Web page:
Friday, July 10, 2009

Black Lace Dress

Accession Number: TR.1362.13

Label 1: McComb

Label 2: Black Rayon, Lace c.1955, De Accession 8-18-81

This is a full-length, sleeveless, black lace dress. It is comprised of three pieces of floral-patterned lace: one for the chest and back, with a seam in the back; one for the waist, with a seam in the front; and one large piece of lace for the skirt. The neckline of the dress is square in the front, and has a V in the back. There is a border of floral lace trim at the neckline and at the top of the arm holes. The lining is made of black rayon and net and attached to the lace at the shoulders, the front neckline, the center of the back neckline, and the front of the chest. The dress closes under the left arm with three snaps on the lining and seven snaps on the lace. Although the hem of the lining was hand rolled, all seam allowances were left raw.

This dress has only been partially deconstructed. The lower lace panel of the dress was removed and the seam taken out, yielding an 8’ x 38” piece of lace.

At Pasadena Architectural Salvage, an antique screen door, with a damaged screen, was obtained. First, the wood molding that secured the damaged screen was removed, followed by the damaged screen itself. The lace was cut slightly larger than the opening in the door. It was stretched over the opening and then secured with a thin piece of rubber tubing know as spline. This tubing was placed over the edge of the lace screen and then pressed into a groove in the door frame using the round edge of a spline tool. Excess lace was then trimmed and the wood molding was nailed back into place.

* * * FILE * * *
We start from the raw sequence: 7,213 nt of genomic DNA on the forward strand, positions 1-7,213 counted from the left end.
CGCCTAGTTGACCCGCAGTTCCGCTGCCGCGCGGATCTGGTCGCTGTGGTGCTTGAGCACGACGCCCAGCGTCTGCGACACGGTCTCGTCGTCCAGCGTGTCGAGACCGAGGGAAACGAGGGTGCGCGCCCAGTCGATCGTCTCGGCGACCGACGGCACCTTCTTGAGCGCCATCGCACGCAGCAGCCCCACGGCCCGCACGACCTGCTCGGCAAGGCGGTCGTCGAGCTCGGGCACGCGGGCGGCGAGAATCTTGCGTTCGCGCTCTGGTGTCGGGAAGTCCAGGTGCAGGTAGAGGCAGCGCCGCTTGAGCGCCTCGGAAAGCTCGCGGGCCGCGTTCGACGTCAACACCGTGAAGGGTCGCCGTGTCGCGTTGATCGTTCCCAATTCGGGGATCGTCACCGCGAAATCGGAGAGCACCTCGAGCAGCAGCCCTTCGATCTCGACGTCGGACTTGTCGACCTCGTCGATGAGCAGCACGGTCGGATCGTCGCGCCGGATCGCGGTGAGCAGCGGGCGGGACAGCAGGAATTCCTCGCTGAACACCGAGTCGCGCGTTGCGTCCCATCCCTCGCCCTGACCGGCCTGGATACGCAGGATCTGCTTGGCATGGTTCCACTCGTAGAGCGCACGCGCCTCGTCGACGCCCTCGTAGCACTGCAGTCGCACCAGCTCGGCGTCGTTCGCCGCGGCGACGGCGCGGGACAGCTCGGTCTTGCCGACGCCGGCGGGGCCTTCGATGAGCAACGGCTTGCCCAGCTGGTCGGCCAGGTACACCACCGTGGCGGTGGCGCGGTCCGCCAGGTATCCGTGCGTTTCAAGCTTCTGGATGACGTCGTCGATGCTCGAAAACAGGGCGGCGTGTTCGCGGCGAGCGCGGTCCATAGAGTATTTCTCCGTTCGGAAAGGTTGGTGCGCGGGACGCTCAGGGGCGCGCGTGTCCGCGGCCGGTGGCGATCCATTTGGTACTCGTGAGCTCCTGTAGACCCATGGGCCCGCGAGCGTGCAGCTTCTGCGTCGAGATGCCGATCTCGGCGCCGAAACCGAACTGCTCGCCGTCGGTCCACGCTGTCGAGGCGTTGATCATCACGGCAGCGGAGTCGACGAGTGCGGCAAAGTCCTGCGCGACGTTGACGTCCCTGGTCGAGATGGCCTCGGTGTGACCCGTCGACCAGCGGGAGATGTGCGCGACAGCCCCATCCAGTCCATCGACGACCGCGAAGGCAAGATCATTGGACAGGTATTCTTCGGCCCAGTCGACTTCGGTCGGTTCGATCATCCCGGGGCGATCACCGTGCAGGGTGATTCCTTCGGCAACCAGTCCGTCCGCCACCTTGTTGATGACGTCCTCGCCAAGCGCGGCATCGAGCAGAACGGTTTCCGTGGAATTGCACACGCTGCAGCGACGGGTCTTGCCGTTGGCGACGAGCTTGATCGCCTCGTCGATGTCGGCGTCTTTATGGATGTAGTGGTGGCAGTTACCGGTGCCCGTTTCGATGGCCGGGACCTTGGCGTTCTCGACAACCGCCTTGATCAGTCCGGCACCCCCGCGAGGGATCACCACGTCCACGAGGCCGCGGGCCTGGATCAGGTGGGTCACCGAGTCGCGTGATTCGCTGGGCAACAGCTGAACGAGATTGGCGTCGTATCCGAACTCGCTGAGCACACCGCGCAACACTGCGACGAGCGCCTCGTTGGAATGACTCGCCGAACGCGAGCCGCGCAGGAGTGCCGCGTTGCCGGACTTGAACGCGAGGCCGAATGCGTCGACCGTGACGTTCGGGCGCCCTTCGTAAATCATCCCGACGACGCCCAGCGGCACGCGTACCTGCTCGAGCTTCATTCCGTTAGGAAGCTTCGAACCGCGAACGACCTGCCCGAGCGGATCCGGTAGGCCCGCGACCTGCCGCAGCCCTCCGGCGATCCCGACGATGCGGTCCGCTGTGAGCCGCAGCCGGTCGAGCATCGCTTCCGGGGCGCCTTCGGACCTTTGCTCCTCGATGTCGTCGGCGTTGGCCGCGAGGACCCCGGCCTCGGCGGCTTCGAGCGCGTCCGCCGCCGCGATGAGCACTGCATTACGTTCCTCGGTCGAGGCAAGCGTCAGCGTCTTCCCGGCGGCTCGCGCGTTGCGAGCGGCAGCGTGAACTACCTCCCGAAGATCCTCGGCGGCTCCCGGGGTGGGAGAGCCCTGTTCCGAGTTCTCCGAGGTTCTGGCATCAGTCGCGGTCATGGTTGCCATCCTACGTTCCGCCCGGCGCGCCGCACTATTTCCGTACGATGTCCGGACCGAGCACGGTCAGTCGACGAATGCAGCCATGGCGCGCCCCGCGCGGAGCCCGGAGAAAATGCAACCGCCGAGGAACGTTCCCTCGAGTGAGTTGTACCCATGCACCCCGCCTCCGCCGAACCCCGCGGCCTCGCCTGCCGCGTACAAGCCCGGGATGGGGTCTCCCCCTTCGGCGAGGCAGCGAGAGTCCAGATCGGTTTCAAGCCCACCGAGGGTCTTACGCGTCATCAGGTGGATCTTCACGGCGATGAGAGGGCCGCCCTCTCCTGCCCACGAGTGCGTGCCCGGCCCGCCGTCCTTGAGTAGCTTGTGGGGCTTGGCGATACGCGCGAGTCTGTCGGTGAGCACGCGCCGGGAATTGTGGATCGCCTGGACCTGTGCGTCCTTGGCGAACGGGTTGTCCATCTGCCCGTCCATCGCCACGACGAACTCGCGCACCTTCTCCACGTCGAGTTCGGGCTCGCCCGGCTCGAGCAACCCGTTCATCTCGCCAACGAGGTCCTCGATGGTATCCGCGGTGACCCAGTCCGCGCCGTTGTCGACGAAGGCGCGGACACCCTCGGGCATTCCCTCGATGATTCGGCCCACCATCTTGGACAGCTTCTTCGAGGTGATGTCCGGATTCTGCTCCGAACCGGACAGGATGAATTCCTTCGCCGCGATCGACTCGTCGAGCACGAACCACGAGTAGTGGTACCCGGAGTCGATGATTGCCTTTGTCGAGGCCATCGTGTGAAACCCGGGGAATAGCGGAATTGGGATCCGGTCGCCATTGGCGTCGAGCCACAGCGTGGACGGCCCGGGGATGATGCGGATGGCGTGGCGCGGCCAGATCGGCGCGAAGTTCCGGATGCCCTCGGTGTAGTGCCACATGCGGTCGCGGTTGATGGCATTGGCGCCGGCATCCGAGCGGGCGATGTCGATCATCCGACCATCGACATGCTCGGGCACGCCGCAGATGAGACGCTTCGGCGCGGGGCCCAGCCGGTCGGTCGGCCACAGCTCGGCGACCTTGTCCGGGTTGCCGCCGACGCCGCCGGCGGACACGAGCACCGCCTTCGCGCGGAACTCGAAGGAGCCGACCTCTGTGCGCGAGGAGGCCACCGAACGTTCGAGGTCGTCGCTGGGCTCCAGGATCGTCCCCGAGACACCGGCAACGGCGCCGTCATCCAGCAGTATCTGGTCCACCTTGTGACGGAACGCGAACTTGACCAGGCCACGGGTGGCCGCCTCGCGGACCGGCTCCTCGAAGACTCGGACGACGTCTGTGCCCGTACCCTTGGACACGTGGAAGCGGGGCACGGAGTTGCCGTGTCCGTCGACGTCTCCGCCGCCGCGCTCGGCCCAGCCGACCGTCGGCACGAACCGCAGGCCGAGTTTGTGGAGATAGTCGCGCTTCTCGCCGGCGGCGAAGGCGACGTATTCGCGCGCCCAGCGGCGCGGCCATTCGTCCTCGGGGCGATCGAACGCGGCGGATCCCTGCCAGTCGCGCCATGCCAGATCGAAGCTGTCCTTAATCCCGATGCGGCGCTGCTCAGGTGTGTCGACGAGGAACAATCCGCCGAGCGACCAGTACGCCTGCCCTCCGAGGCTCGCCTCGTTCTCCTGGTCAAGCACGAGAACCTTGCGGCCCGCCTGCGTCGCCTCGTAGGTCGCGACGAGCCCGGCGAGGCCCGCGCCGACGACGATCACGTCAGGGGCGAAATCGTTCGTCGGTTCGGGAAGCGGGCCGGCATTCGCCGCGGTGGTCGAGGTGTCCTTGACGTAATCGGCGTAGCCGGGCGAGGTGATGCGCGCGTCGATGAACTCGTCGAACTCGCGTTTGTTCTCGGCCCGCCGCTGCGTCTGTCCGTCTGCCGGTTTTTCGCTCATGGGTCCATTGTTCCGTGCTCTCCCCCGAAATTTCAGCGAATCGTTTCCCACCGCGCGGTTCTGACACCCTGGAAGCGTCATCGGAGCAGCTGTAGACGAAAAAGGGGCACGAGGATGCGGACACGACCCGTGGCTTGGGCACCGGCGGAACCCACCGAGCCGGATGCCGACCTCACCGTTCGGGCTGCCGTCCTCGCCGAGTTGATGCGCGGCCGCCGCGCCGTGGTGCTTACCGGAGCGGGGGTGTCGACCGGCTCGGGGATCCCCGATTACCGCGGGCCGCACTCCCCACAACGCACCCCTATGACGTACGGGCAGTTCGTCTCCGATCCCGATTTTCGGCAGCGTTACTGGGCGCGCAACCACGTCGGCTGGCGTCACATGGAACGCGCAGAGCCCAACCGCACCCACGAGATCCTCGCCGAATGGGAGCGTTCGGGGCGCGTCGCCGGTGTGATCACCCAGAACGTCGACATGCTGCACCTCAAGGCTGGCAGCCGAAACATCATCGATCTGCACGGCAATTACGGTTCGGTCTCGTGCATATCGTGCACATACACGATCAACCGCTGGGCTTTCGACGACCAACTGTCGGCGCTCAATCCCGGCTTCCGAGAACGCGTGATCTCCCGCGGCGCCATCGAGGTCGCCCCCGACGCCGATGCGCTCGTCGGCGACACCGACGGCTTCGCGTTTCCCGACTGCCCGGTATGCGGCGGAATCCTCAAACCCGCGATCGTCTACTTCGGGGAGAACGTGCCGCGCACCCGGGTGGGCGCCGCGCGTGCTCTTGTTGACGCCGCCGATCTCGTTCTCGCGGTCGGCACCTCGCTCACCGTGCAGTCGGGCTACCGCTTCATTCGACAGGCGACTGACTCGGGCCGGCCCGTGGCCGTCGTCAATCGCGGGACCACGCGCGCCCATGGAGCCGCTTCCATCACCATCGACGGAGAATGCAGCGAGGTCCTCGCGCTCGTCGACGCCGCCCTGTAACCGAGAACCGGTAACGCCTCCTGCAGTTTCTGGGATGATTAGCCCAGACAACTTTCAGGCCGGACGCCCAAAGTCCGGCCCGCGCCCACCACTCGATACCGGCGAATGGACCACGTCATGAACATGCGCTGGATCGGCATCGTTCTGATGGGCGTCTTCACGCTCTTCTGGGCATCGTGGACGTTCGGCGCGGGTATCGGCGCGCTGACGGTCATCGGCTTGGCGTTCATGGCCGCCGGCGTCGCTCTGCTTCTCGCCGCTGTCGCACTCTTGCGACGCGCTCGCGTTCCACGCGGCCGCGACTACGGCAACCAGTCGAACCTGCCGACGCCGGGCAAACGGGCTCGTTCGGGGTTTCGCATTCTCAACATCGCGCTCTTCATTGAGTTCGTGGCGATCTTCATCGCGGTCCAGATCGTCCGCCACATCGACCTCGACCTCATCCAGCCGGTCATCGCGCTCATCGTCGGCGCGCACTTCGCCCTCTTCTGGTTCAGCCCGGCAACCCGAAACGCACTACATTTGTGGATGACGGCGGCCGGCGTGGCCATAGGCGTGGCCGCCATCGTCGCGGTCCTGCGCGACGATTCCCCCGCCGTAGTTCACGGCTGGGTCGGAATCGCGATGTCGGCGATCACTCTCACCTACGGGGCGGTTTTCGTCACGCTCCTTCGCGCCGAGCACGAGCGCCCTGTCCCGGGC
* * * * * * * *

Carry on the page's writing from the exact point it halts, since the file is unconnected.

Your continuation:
The accession number has been embroidered in the lower right corner of the screen.


  1. This is a fascinating project and I am interested in learning more about it.

  2. If you have any questions about the project, please feel free to contact me at

  3. I covet this screen door.

    And imagine a perfect place for it would be the guest cottage at the Desmond house in 'Sunset Boulevard'.

    Or, of course, the screen door at Marilyn Monroe's Brentwood bungalow.

  4. For the past 23 years, I have been a collector of vintage and antique textiles, trim, and clothing. I feel breathless at the sight of these beautiful items. I am proud to their caretaker.
    I believe you got a very lucky find at Bonhams auction. But, it sickens me that you have turned these beautiful, historical items into things like "fanny packs and neck pillows." I am deeply saddened at the disrespect that you show these wonderful items by making such trivial crafts.